Amid spring-break carousing, a little evangelism
SOUTH PADRE ISLAND, TEXAS
The conversation at breakfast begins casually, with small talk. After all, it's been a long week of beaching by day and clubbing by night.
"Which school are you from?" asks Lee Brinkley, adjusting her camouflage miniskirt as she sits down at the table. "What are you studying?" "Do you go to church?"
Whoa, where did that come from? This is spring break, after all. A time to cut loose, forget about real life, relax.
After a cool response from these Texas A&M University males, Ms. Brinkley screws up her courage and continues, "Church is important. You have to make time for it."
It may seem out of place, but for college students like Brinkley who've made their way to South Padre Island this week, the climate couldn't be better. They are participating in Beach Reach, a Southern Baptist Convention program that sends hundreds of Christian college students to spring-break hot spots to provide help - both material and spiritual. It's part of a burgeoning movement in Evangelical Christianity, called servant evangelism, which was pioneered by a Cincinnati pastor in the mid-1980s. The idea is to use kind deeds to show the love of God in action.
In the case of Beach Reach, that means providing free rides, free pancake breakfasts, and free sunscreen and water to overextended spring-breakers. And, yes, you may get a little free ministering in the process.
For the most part, college students say they appreciate the efforts of Beach Reach - even if it comes with a small side of Jesus.
South Padre Island has long been considered one of the most popular spring-break destinations in the country, and every year it is overrun with college students out for a good time. This year, 100,000 students are expected to party here during the month of March. Most return home safely, but there are alcohol-related deaths nearly every year. One has already been reported this spring break.
Roupen Mouradian, a senior at the University of Southern California, says his group hasn't gotten too out of control, "the parts that I can remember anyway."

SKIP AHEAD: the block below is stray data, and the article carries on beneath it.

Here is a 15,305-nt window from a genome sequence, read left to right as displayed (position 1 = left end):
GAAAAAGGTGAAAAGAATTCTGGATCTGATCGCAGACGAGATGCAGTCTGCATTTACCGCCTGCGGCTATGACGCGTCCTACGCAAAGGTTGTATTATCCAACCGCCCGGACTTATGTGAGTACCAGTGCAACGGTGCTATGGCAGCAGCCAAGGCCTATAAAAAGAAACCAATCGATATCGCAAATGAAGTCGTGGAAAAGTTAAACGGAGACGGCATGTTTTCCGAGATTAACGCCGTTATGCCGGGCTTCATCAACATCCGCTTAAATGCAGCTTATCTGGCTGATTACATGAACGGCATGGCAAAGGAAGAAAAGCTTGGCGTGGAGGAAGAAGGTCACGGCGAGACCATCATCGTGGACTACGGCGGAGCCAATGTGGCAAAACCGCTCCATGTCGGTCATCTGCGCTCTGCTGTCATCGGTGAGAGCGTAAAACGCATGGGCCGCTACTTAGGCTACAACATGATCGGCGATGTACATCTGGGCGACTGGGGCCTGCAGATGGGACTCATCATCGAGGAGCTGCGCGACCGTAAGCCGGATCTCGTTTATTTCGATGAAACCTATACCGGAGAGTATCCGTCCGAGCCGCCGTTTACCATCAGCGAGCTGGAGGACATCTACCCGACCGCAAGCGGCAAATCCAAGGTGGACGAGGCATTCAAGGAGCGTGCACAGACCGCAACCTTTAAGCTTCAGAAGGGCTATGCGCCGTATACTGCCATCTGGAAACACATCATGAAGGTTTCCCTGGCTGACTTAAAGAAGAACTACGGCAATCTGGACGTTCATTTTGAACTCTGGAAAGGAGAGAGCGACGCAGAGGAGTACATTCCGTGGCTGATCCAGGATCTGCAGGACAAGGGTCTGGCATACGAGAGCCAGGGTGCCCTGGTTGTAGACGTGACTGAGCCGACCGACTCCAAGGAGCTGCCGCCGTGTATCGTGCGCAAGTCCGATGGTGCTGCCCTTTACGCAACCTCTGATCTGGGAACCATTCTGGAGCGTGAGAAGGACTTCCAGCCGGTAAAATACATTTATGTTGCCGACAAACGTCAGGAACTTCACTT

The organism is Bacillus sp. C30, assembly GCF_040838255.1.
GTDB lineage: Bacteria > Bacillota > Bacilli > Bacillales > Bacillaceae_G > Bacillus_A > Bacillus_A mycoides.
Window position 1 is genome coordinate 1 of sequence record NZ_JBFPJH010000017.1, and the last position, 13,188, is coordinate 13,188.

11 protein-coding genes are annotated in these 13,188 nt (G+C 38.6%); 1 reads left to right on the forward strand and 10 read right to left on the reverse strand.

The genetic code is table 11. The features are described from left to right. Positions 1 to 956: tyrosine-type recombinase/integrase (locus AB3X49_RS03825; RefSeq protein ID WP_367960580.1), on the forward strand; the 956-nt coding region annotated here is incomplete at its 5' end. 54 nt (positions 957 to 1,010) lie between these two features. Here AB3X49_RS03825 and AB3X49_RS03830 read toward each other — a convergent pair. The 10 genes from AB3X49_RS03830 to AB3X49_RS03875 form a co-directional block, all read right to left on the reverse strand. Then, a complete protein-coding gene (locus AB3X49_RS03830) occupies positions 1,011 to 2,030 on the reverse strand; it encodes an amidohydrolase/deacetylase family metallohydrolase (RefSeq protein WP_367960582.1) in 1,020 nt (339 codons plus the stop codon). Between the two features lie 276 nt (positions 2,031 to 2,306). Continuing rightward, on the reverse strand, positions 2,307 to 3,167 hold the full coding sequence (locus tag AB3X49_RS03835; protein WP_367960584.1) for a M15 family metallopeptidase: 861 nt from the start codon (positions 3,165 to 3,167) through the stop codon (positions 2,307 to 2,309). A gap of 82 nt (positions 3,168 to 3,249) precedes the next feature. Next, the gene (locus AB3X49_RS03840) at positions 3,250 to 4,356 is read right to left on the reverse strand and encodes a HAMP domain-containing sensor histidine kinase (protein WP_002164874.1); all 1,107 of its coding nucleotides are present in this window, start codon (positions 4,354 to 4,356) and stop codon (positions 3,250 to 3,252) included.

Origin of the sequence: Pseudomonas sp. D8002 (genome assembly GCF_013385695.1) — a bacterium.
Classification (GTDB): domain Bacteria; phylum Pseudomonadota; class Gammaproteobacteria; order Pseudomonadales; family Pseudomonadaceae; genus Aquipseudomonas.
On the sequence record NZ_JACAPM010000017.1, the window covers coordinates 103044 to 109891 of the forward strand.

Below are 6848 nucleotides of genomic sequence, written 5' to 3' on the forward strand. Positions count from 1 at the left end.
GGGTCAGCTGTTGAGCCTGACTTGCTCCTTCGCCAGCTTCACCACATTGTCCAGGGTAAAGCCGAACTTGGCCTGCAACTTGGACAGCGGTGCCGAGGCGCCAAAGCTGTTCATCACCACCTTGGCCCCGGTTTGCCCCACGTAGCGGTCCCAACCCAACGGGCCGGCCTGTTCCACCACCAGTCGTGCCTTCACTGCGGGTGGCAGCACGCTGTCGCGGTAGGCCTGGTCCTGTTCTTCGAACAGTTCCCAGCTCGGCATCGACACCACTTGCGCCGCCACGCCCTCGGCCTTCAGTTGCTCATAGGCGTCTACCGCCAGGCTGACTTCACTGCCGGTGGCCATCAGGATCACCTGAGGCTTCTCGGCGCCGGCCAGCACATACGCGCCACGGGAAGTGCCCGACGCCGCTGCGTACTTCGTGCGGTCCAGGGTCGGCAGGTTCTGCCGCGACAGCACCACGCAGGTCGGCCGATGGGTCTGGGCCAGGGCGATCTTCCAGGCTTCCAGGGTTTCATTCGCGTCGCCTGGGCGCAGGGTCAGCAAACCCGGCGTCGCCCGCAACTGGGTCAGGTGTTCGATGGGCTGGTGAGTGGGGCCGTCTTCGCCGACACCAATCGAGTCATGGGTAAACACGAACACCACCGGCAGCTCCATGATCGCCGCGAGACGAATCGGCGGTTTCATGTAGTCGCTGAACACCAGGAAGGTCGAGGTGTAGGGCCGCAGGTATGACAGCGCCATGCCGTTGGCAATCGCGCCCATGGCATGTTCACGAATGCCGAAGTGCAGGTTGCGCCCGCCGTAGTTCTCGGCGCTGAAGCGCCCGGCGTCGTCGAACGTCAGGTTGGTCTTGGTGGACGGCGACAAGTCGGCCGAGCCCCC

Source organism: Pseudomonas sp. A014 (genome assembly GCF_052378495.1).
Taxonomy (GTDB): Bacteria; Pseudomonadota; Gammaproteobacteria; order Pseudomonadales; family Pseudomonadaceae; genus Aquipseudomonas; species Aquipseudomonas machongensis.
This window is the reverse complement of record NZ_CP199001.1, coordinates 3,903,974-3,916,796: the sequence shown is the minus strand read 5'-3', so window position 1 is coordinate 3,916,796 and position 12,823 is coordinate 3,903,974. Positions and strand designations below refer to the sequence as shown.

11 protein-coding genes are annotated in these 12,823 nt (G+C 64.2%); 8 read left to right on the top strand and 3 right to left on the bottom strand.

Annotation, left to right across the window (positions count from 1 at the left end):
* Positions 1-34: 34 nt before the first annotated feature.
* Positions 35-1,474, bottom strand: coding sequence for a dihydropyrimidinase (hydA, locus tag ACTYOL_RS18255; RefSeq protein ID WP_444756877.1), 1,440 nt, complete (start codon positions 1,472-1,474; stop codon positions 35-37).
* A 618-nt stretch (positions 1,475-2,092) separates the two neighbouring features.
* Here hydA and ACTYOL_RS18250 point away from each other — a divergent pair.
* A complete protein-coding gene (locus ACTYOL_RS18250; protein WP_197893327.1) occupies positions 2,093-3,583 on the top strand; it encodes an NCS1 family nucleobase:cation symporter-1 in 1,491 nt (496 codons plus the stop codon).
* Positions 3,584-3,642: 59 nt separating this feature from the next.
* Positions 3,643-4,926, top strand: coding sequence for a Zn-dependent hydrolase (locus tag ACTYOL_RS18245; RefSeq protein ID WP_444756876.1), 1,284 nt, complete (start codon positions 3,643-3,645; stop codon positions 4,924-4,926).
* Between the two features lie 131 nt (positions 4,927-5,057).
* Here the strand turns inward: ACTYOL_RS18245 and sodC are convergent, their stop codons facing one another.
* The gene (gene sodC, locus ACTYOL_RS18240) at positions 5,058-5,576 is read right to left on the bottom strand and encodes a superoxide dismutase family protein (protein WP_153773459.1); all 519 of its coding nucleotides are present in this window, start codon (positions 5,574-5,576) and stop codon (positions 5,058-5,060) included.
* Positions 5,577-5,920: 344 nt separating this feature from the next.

He and his fraternity brothers are taking advantage of free food - the mantra of every college kid - at the morning pancake breakfast. They learned about the daily breakfasts - one in the morning and one at midnight - by Beach Reach members who were handing out cards earlier in the week.
Mr. Mouradian says the idea that they may have to talk religion doesn't keep them away. He says the group got into a long discussion about their beliefs at a breakfast the day before.
"There was some conflict, but it wasn't like they were trying to force anything on us," says Mouradian, wiping the remaining syrup from his lips. "We just agreed to disagree on a few things."
The frat boys finish their pancakes and head to the beach to bury a keg in the sand. There, artist Randy Hofman has just competed a new sand sculpture, entitled "Jesus Is Alive." Each day of the program, he completes a new sand sculpture with a religious theme as a way for Beach Reach members to start conversations about the Scriptures.
Many spring-breakers get their photos taken in front of it or wander around it trying not to spill beer. Earlier in the week, someone climbed on top of one such sculpture and destroyed part of Jesus' face. He was quickly pulled down and beaten up by angry onlookers.
Many Beach Reach members, who have led relatively sheltered lives, admit that they were more than a little intimidated when they first wandered around the beach. Thousands crowd together, drinking, smoking pot, and flashing one another.
"At first, I was nervous and didn't know what to say to people or what their reaction would be," says Beach Reach member Chris Hopkins from the US Naval Academy in Annapolis, Md. "But I soon learned that God was speaking through me, and I didn't want to spend time on small talk anymore."
Yes, Beach Reach is really about learning how to be a better minister, says Coloma Cox, the group's prayer leader. "It's kind of like our classroom," she says.
The idea grew informally at first when Buddy Young, then a seminary student in Dallas, took a small group of students to South Padre during spring break in 1980. They camped in tents and shared the Gospel as opportunities arose.
Several years later, the group realized that providing free rides (from 8 p.m. to 6 a.m.) would be an effective way to keep drunk college kids off the streets and thus safe. Indeed, Beach Reach is just as much about providing protection as it is about theology, says Dr. Young. Local law-enforcement and city officials have welcomed the group's efforts, which include beach cleanup every morning.
In 1998, the South Padre Beach Reach model expanded to Panama City, Fla., and other spring-break sites in the US. Argentine, Chilean, and Taiwanese officials have also expressed interest in the program, says Young.
After watching a group get baptized in the Gulf of Mexico, Kass Ricks gets in party mode.
"I think it's nice what they're doing," says the bikinied junior from the University of Wyoming. "But I really don't think it's going to have any effect. I mean, 80 percent of the people here are drunk."
Her Mardi Gras beads are swinging from her neck. "And anyway, we all have our own beliefs, and we don't need somebody telling us what to think," she says. "We're just here to have fun."
Young knows that his beach brigade isn't going to reach everyone they come into contact with - at least not immediately.
"A lot of these students have grown up in churches that tell them what not to do. We are here to show them an example of what Christ would do," he says. "And that may not have an effect on them now, but it may plant a seed for the future."